Start by choosing an idea below that sounds do-able to you in this moment. Seriously, try not to get overwhelmed. I give you permission to pick just one. 🙂

IDEA #1 – Do something creative.

Start with something easy that doesn’t take many supplies—don’t feel obligated to take anything to “hobby” level. Draw a few silly sketches. Fill in a swear word coloring book. Bedazzle your cat’s water bowl. Make a card or note for somebody. Anything goes.

idea #2 – get dolled up—or at least out of your pjs

We all know by now that when we look good, we typically feel good. But sometimes it’s really, really hard to muster up the energy to even get out of our bathrobe. So for this step you have a couple of options.

Option one (hard mode): Do the whole shebang—shower, exfoliate, shave/wax and pluck (if hair removal’s your thing), do a clay mask, moisturize your whole body, give yourself a pedicure, do your hair and makeup and put on the outfit that makes you feel the most beautiful/sexy/happy.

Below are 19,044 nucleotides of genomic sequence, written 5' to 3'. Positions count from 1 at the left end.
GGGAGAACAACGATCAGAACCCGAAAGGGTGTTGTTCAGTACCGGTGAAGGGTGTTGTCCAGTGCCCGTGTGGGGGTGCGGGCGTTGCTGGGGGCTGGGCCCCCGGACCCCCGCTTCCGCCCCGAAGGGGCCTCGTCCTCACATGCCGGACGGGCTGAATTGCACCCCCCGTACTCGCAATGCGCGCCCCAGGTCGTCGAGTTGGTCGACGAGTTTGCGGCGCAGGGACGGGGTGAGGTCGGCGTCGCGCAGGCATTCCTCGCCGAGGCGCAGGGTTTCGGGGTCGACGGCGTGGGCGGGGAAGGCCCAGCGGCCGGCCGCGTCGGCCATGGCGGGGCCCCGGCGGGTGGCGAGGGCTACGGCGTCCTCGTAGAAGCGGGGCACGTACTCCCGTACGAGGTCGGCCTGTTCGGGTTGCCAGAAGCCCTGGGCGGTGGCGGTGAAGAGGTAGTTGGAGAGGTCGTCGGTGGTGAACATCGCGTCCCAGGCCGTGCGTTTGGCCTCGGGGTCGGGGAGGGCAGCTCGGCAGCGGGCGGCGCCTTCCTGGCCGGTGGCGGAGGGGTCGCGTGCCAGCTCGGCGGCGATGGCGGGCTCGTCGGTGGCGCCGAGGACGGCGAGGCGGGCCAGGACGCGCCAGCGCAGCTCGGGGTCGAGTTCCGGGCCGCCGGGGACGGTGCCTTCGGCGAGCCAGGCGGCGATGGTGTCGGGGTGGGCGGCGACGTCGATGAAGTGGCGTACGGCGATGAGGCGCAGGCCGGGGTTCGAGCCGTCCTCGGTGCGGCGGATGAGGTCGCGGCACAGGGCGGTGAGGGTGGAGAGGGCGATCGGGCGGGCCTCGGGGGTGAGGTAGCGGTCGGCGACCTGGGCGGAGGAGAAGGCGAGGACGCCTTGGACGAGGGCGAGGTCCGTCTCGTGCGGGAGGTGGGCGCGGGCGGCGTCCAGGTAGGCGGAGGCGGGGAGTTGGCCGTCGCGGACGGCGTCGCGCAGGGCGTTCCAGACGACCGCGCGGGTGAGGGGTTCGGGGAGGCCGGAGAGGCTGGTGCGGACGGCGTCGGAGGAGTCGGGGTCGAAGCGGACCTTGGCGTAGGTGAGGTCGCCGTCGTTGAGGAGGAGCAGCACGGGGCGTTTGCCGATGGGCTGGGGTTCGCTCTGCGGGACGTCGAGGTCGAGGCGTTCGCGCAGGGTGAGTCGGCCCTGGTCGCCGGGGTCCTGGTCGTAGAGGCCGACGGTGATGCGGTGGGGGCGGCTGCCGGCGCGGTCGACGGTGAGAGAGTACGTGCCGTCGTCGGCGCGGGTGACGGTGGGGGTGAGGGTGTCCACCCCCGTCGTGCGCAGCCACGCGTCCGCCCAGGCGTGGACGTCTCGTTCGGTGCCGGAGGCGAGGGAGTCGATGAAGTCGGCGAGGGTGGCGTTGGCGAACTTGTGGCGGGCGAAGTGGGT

Option two (easy mode): brush your hair, wash your face, and put on clothes that you absolutely love for any reason.

Every time you catch a glance of yourself, you’ll be like, “damn!” And that is worth the price of admission (and all of those bath bombs—seriously, why are they so expensive?!).

idea #3 – Drive a different way to work/school.

If I could encourage you to do only one of the things on this list, it would be this. I think some parts of our life become automated because it reduces the amount of stress and stimulation we feel from that situation. Then our mind can focus on something it thinks is more important. But sometimes I’m so on autopilot on the drive to work that I don’t actually remember anything I saw on the way. And that makes me sad.